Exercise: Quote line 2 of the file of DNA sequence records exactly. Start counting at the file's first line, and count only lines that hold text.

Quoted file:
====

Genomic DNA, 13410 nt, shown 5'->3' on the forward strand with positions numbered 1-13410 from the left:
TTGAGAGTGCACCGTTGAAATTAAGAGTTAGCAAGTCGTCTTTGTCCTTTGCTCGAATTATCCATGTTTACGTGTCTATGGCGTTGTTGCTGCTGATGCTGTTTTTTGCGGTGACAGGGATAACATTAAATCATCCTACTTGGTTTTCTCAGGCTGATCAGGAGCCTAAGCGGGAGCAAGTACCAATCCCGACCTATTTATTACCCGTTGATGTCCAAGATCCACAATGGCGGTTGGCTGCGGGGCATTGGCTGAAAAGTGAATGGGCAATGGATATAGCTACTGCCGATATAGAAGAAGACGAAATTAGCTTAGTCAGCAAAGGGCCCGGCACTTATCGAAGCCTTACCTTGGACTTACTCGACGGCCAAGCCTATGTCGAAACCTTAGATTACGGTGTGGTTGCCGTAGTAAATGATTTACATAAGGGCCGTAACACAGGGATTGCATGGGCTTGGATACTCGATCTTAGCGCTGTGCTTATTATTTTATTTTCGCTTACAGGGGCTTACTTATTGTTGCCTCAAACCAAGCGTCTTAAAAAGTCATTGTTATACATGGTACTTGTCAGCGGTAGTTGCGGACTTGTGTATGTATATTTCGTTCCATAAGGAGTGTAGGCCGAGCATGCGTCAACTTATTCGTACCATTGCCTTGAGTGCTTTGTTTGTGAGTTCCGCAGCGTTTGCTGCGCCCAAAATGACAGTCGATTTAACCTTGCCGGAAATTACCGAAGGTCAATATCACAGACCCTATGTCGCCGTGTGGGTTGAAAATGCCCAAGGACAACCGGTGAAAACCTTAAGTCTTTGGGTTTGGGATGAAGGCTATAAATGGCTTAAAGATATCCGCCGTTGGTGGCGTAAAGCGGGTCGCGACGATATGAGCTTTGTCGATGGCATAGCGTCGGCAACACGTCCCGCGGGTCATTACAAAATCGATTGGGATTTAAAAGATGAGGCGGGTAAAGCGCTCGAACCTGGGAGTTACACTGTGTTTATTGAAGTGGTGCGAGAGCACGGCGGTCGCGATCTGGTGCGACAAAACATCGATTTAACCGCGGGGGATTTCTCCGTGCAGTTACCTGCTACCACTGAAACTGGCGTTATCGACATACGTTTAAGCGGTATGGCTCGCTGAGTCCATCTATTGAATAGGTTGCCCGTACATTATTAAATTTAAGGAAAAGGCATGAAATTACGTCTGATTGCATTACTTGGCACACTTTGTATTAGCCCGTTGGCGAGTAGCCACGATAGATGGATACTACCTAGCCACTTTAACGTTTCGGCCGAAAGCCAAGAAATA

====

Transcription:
TTGAGAGTGCACCGTTGAAATTAAGAGTTAGCAAGTCGTCTTTGTCCTTTGCTCGAATTATCCATGTTTACGTGTCTATGGCGTTGTTGCTGCTGATGCTGTTTTTTGCGGTGACAGGGATAACATTAAATCATCCTACTTGGTTTTCTCAGGCTGATCAGGAGCCTAAGCGGGAGCAAGTACCAATCCCGACCTATTTATTACCCGTTGATGTCCAAGATCCACAATGGCGGTTGGCTGCGGGGCATTGGCTGAAAAGTGAATGGGCAATGGATATAGCTACTGCCGATATAGAAGAAGACGAAATTAGCTTAGTCAGCAAAGGGCCCGGCACTTATCGAAGCCTTACCTTGGACTTACTCGACGGCCAAGCCTATGTCGAAACCTTAGATTACGGTGTGGTTGCCGTAGTAAATGATTTACATAAGGGCCGTAACACAGGGATTGCATGGGCTTGGATACTCGATCTTAGCGCTGTGCTTATTATTTTATTTTCGCTTACAGGGGCTTACTTATTGTTGCCTCAAACCAAGCGTCTTAAAAAGTCATTGTTATACATGGTACTTGTCAGCGGTAGTTGCGGACTTGTGTATGTATATTTCGTTCCATAAGGAGTGTAGGCCGAGCATGCGTCAACTTATTCGTACCATTGCCTTGAGTGCTTTGTTTGTGAGTTCCGCAGCGTTTGCTGCGCCCAAAATGACAGTCGATTTAACCTTGCCGGAAATTACCGAAGGTCAATATCACAGACCCTATGTCGCCGTGTGGGTTGAAAATGCCCAAGGACAACCGGTGAAAACCTTAAGTCTTTGGGTTTGGGATGAAGGCTATAAATGGCTTAAAGATATCCGCCGTTGGTGGCGTAAAGCGGGTCGCGACGATATGAGCTTTGTCGATGGCATAGCGTCGGCAACACGTCCCGCGGGTCATTACAAAATCGATTGGGATTTAAAAGATGAGGCGGGTAAAGCGCTCGAACCTGGGAGTTACACTGTGTTTATTGAAGTGGTGCGAGAGCACGGCGGTCGCGATCTGGTGCGACAAAACATCGATTTAACCGCGGGGGATTTCTCCGTGCAGTTACCTGCTACCACTGAAACTGGCGTTATCGACATACGTTTAAGCGGTATGGCTCGCTGAGTCCATCTATTGAATAGGTTGCCCGTACATTATTAAATTTAAGGAAAAGGCATGAAATTACGTCTGATTGCATTACTTGGCACACTTTGTATTAGCCCGTTGGCGAGTAGCCACGATAGATGGATACTACCTAGCCACTTTAACGTTTCGGCCGAAAGCCAAGAAATA